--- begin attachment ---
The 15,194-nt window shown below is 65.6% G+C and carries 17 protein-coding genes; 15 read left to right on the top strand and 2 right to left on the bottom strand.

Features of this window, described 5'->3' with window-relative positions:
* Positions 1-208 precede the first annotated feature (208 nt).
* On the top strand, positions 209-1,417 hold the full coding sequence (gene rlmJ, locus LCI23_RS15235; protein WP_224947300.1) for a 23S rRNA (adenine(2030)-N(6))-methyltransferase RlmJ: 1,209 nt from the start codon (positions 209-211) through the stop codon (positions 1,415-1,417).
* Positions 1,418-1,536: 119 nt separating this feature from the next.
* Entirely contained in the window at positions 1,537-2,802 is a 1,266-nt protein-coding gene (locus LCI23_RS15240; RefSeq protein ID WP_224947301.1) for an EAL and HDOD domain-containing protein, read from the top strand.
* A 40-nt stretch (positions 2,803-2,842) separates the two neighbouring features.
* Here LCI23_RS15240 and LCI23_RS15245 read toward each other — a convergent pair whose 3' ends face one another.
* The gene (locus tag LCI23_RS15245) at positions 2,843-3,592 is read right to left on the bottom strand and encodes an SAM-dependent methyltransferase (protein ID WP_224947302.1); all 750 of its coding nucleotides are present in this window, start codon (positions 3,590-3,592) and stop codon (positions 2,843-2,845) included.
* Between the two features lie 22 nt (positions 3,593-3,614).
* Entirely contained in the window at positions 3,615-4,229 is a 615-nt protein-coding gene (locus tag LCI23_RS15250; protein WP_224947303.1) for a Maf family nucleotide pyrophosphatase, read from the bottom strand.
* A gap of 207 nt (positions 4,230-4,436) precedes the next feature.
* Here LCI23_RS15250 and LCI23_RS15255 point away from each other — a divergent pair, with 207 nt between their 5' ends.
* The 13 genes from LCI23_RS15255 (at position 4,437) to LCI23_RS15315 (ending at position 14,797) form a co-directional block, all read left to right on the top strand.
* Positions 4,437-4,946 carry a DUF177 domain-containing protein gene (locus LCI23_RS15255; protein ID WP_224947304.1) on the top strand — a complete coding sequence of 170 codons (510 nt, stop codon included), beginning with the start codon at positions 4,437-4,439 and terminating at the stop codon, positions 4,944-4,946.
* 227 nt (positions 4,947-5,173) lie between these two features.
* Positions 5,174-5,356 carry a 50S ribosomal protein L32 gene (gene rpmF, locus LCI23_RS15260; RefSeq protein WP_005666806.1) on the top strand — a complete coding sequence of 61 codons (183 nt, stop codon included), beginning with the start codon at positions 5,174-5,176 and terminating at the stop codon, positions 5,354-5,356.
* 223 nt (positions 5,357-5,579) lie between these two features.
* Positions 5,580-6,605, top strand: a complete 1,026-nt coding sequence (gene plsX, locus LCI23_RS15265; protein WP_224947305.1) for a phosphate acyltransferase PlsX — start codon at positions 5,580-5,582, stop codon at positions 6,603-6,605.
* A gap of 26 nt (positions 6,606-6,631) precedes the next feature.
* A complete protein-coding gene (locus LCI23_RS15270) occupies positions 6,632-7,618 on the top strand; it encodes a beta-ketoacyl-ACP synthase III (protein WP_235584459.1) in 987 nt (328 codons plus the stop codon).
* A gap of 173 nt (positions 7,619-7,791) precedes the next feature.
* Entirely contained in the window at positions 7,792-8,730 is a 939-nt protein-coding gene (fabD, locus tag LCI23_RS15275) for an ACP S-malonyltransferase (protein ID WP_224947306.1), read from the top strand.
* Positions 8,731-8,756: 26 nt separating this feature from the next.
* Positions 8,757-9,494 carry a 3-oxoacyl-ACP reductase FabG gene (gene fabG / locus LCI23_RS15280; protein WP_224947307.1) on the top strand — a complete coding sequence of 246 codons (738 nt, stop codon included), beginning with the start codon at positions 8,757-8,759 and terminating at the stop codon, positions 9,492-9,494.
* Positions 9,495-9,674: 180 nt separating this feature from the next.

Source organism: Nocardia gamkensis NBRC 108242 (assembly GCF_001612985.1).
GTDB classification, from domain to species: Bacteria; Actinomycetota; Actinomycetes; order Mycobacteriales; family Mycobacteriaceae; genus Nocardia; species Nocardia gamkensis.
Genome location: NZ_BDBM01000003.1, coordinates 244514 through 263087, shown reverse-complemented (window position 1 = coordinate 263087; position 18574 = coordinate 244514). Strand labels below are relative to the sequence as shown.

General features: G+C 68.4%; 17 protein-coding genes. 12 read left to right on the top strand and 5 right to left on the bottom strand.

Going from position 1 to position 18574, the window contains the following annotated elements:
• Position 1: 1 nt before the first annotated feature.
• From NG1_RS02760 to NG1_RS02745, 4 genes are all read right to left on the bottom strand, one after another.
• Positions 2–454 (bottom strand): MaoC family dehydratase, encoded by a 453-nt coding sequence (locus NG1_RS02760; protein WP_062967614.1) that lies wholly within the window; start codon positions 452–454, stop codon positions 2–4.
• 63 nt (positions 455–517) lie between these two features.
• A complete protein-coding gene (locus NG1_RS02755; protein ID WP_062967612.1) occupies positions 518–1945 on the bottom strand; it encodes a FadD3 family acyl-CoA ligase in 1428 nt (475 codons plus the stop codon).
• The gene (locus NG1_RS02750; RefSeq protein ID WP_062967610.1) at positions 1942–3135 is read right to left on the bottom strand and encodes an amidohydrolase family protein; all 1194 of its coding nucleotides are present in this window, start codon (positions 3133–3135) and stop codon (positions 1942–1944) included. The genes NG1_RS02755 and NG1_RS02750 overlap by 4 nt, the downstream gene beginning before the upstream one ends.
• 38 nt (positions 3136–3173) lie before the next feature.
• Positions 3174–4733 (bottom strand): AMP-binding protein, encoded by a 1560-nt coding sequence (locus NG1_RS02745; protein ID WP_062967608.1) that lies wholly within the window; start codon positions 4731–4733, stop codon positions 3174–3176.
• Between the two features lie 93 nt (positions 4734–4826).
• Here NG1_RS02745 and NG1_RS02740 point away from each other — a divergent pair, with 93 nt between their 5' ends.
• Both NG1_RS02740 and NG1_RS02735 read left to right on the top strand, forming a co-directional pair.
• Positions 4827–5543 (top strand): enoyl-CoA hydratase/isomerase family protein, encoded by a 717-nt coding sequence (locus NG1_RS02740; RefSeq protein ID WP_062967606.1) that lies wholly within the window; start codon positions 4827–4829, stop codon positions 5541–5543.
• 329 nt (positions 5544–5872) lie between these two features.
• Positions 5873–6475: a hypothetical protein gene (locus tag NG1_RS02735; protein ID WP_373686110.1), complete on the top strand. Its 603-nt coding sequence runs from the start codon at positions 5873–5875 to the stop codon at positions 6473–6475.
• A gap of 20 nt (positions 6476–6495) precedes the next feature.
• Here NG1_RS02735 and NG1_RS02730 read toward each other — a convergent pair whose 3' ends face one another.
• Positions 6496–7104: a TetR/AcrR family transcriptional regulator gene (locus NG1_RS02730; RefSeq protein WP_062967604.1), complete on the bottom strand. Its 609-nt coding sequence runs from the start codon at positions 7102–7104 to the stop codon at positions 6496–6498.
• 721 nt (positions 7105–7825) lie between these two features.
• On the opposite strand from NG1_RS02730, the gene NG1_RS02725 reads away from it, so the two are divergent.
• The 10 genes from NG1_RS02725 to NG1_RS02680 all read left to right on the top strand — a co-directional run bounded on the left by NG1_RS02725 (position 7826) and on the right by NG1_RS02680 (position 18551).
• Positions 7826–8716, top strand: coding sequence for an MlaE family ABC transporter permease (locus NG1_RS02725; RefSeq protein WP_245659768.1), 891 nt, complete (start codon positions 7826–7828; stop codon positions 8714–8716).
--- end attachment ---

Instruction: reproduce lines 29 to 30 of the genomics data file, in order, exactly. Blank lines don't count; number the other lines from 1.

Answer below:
Genome location: NZ_BDBM01000003.1, coordinates 244514 through 263087, shown reverse-complemented (window position 1 = coordinate 263087; position 18574 = coordinate 244514). Strand labels below are relative to the sequence as shown.

General features: G+C 68.4%; 17 protein-coding genes. 12 read left to right on the top strand and 5 right to left on the bottom strand.